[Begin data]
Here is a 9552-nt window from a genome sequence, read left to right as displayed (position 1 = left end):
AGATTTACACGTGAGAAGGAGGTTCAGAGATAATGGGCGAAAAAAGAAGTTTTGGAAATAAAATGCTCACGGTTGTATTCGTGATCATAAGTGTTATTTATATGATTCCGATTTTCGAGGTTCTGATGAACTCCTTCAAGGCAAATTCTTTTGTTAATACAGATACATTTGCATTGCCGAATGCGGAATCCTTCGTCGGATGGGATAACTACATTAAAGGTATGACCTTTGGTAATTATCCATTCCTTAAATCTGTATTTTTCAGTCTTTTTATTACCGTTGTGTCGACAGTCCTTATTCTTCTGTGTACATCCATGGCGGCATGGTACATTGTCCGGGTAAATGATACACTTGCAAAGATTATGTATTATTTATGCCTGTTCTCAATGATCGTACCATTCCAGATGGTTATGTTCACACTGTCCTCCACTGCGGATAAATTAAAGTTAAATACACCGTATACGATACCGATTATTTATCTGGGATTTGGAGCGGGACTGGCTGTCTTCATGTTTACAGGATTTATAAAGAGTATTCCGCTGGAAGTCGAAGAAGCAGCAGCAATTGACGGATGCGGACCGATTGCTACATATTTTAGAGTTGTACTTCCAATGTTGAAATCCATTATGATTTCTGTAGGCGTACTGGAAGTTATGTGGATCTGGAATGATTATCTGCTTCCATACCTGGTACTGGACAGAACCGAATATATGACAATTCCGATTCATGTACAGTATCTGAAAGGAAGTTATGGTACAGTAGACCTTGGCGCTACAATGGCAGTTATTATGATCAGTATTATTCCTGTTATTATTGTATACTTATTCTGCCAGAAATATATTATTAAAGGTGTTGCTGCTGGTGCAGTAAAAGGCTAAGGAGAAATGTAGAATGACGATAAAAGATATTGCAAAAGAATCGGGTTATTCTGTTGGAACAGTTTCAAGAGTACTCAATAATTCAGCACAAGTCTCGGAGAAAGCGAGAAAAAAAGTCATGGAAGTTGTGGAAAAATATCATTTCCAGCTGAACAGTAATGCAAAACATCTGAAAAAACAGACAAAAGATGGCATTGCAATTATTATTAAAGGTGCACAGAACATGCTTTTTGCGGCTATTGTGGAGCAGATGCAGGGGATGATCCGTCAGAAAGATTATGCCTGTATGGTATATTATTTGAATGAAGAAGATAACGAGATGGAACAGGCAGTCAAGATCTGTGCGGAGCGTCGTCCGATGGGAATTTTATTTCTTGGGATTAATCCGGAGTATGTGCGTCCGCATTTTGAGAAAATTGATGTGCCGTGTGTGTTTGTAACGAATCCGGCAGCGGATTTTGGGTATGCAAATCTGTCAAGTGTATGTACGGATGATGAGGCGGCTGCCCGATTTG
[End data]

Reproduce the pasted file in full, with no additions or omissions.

Here is a 9552-nt window from a genome sequence, read left to right as displayed (position 1 = left end):
AGATTTACACGTGAGAAGGAGGTTCAGAGATAATGGGCGAAAAAAGAAGTTTTGGAAATAAAATGCTCACGGTTGTATTCGTGATCATAAGTGTTATTTATATGATTCCGATTTTCGAGGTTCTGATGAACTCCTTCAAGGCAAATTCTTTTGTTAATACAGATACATTTGCATTGCCGAATGCGGAATCCTTCGTCGGATGGGATAACTACATTAAAGGTATGACCTTTGGTAATTATCCATTCCTTAAATCTGTATTTTTCAGTCTTTTTATTACCGTTGTGTCGACAGTCCTTATTCTTCTGTGTACATCCATGGCGGCATGGTACATTGTCCGGGTAAATGATACACTTGCAAAGATTATGTATTATTTATGCCTGTTCTCAATGATCGTACCATTCCAGATGGTTATGTTCACACTGTCCTCCACTGCGGATAAATTAAAGTTAAATACACCGTATACGATACCGATTATTTATCTGGGATTTGGAGCGGGACTGGCTGTCTTCATGTTTACAGGATTTATAAAGAGTATTCCGCTGGAAGTCGAAGAAGCAGCAGCAATTGACGGATGCGGACCGATTGCTACATATTTTAGAGTTGTACTTCCAATGTTGAAATCCATTATGATTTCTGTAGGCGTACTGGAAGTTATGTGGATCTGGAATGATTATCTGCTTCCATACCTGGTACTGGACAGAACCGAATATATGACAATTCCGATTCATGTACAGTATCTGAAAGGAAGTTATGGTACAGTAGACCTTGGCGCTACAATGGCAGTTATTATGATCAGTATTATTCCTGTTATTATTGTATACTTATTCTGCCAGAAATATATTATTAAAGGTGTTGCTGCTGGTGCAGTAAAAGGCTAAGGAGAAATGTAGAATGACGATAAAAGATATTGCAAAAGAATCGGGTTATTCTGTTGGAACAGTTTCAAGAGTACTCAATAATTCAGCACAAGTCTCGGAGAAAGCGAGAAAAAAAGTCATGGAAGTTGTGGAAAAATATCATTTCCAGCTGAACAGTAATGCAAAACATCTGAAAAAACAGACAAAAGATGGCATTGCAATTATTATTAAAGGTGCACAGAACATGCTTTTTGCGGCTATTGTGGAGCAGATGCAGGGGATGATCCGTCAGAAAGATTATGCCTGTATGGTATATTATTTGAATGAAGAAGATAACGAGATGGAACAGGCAGTCAAGATCTGTGCGGAGCGTCGTCCGATGGGAATTTTATTTCTTGGGATTAATCCGGAGTATGTGCGTCCGCATTTTGAGAAAATTGATGTGCCGTGTGTGTTTGTAACGAATCCGGCAGCGGATTTTGGGTATGCAAATCTGTCAAGTGTATGTACGGATGATGAGGCGGCTGCCCGATTTG